It is reported that the satellite/phone provider, AT&T, is planning to buy the media powerhouse, Time Warner. AT&T acquired the rights for DirecTV earlier and they have enjoyed enormous success in the TV arena after the deal with the satellite provider.
Bloomberg News recently reported that the executives from both Time Warner and AT&T were indulged in “informal” discussions about a potential deal between the companies. Time Warner, one of the largest entertainment companies in the world, currently owns Warner Bros., Turner, and HBO. If AT&T manages to enter into a partnership with Time Warner, they will be able to own a number of premium content networks.
The rumor about this merger emerged just a day after Wall Street Journal stated that AT&T is taking a significant steps with their recent acquisition, DirecTV. It should be noted that the Telco has already announced their plans to introduce a new online streaming platform through DirecTV, which is called as DirecTV Now.
AT&T has also hinted that this online streaming platform will be available to subscribers by the end of the year. DirecTV subscribers will be able to sign in to this streaming service and watch their favorite movies, popular TV shows, live sports events, and a lot more other contents, even without using a set-top box, satellite dish, or other equipments.
As many subscribers have shifted their focus towards online offerings, smartphones, and mobile data these days, providers cannot just rely on just providing internet to the users. This is why major telecommunication companies are determined to add more services into their offerings. Even wireless firms in the country are trying to either acquire or produce their own exclusive content in order to attract more customers towards their service.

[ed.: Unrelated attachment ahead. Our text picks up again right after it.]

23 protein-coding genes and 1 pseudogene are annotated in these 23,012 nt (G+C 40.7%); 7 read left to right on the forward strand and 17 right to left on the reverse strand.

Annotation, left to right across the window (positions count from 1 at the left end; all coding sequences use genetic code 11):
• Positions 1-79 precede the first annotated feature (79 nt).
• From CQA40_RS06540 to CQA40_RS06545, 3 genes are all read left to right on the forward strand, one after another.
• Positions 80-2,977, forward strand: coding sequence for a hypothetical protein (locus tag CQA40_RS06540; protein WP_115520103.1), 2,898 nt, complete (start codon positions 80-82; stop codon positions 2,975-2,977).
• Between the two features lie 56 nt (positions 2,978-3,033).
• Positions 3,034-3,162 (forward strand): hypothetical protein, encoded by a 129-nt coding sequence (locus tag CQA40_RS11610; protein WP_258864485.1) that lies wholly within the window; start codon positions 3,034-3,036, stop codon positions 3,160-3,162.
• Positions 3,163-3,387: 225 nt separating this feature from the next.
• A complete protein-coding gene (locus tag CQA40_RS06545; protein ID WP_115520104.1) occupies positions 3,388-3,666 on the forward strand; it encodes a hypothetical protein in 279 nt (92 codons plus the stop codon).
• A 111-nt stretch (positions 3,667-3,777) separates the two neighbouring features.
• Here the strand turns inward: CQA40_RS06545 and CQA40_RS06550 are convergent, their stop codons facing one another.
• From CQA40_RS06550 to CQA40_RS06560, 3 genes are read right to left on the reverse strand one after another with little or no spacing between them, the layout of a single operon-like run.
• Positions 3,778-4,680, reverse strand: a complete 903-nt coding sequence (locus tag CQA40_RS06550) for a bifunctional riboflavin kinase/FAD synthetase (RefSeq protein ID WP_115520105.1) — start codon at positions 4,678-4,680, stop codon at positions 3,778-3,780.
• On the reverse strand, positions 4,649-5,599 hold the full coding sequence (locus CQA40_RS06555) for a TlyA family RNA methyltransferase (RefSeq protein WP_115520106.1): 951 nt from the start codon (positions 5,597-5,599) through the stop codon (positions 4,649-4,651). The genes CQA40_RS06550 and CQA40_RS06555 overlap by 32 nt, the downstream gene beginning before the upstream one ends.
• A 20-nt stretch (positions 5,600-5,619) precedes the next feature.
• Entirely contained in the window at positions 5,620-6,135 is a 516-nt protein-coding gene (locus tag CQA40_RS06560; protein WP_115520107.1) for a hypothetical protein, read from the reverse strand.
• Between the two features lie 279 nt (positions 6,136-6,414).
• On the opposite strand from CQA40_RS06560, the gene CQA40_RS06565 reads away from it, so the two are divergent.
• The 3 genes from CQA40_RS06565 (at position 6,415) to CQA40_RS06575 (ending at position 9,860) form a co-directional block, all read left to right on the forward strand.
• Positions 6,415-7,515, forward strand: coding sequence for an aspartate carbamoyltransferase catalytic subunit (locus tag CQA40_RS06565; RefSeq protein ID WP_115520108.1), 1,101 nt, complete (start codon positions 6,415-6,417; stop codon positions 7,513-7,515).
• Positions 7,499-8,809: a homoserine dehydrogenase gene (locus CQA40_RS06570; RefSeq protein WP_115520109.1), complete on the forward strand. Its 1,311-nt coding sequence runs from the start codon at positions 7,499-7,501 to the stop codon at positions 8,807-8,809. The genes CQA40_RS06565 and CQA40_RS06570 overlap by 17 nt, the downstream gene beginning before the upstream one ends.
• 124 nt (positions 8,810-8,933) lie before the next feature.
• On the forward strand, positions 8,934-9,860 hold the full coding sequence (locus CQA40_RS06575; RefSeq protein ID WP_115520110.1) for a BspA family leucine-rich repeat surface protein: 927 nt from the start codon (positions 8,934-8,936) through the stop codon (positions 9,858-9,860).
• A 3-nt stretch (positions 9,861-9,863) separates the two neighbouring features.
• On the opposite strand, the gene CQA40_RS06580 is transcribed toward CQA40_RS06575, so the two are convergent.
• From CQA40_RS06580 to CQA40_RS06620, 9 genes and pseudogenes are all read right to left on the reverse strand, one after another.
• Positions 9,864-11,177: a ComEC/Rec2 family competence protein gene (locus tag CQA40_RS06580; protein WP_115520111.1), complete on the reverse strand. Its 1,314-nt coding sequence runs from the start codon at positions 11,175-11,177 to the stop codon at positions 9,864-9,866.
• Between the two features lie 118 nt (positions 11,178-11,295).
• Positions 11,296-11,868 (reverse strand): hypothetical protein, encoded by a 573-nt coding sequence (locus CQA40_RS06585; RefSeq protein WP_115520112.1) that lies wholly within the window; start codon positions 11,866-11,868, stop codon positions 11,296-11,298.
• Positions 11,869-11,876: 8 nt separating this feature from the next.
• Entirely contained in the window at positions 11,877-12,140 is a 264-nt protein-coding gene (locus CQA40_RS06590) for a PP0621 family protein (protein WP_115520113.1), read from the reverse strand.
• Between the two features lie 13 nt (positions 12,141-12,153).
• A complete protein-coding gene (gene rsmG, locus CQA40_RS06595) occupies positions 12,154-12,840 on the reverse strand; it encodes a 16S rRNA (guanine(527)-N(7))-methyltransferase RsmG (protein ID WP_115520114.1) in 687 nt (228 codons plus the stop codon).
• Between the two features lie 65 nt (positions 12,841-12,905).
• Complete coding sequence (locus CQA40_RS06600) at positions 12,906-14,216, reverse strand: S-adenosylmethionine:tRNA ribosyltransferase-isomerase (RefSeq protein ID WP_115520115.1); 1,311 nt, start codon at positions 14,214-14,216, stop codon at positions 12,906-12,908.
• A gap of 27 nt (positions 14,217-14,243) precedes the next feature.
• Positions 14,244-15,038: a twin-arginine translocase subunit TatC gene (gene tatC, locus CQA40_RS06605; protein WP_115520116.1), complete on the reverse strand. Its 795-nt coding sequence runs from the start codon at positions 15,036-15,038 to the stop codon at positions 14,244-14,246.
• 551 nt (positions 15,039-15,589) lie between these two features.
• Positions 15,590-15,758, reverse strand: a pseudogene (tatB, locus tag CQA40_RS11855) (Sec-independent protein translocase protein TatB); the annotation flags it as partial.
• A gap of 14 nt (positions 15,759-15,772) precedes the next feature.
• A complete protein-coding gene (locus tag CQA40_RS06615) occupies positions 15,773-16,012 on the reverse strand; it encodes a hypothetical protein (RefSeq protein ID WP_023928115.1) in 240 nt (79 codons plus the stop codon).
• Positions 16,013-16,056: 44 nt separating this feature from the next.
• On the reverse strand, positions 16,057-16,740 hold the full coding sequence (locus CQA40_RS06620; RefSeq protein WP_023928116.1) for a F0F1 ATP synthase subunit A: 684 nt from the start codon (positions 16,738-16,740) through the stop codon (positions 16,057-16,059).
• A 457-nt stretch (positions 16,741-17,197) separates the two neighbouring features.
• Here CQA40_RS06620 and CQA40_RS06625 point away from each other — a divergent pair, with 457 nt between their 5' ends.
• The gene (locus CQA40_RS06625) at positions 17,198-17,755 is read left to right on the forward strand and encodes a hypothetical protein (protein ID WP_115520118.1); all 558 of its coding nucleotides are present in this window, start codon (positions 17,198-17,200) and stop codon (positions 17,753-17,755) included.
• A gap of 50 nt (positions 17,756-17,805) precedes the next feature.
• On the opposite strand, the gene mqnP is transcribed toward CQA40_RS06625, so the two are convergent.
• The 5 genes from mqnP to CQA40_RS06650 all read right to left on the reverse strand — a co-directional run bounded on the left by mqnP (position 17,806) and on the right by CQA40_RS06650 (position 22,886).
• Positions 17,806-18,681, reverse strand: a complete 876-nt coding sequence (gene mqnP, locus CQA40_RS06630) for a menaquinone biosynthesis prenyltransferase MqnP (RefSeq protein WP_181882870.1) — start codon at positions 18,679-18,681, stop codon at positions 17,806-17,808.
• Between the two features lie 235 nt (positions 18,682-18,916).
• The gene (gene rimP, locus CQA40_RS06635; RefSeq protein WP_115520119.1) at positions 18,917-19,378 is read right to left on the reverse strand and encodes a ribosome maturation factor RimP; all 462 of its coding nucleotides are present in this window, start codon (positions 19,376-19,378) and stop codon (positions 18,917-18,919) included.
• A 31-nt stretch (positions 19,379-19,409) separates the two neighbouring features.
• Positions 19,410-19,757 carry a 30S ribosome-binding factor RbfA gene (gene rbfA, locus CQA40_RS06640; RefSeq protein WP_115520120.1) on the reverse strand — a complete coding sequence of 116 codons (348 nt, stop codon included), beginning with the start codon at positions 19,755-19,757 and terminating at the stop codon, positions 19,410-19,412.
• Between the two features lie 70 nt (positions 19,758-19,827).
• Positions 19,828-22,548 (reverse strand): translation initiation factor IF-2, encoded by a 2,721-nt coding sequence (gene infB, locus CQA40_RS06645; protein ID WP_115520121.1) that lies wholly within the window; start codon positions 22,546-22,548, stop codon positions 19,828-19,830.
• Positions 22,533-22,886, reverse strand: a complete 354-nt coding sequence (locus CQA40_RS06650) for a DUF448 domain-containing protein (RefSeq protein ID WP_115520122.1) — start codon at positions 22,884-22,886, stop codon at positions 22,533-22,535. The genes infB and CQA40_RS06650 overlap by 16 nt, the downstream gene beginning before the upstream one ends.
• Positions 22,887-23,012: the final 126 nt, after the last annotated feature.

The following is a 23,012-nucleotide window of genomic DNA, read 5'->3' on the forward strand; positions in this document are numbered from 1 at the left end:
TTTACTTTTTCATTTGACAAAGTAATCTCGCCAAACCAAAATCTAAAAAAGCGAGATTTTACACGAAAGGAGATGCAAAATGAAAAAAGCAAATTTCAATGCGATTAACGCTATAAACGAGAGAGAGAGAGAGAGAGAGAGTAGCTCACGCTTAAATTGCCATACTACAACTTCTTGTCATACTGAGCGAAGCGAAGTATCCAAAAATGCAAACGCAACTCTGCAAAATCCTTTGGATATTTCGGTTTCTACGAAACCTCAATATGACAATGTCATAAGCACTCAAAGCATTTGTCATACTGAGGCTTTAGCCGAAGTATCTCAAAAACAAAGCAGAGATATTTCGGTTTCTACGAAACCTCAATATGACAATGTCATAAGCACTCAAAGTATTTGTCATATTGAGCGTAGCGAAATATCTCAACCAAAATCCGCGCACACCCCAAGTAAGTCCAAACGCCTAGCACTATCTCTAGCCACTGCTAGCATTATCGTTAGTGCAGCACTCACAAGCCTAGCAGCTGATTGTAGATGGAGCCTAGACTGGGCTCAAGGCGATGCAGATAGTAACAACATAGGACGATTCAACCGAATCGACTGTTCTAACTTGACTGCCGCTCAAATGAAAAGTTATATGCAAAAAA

The Verizon-Yahoo Deal
Another major telecommunication brand, Verizon, is trying to acquire Yahoo for an estimated budget of $4.8 billion. Yahoo is just behind Google and Facebook on the number of online audiences, who are following the web company.
Analysts revealed that internet providers would be able to trace details on the sites subscribers and on what they are consuming during the browsing session. Internet providers can use this data as targeted advertising and turn it into revenue. However, some analysts argue that the regulatory efforts in Washington may advise against using this strategy.
In a recent email, Craig Moffett, a telecom analyst at the firm MoffettNathanson, said that, “The proposed rules are a clear negative for ISPs like Verizon, which was seemingly banking on location-based advertising as a critical part of their AOL/Yahoo strategy. Geolocation information is expressly identified as being subject to the more onerous ‘sensitive information’ rules.”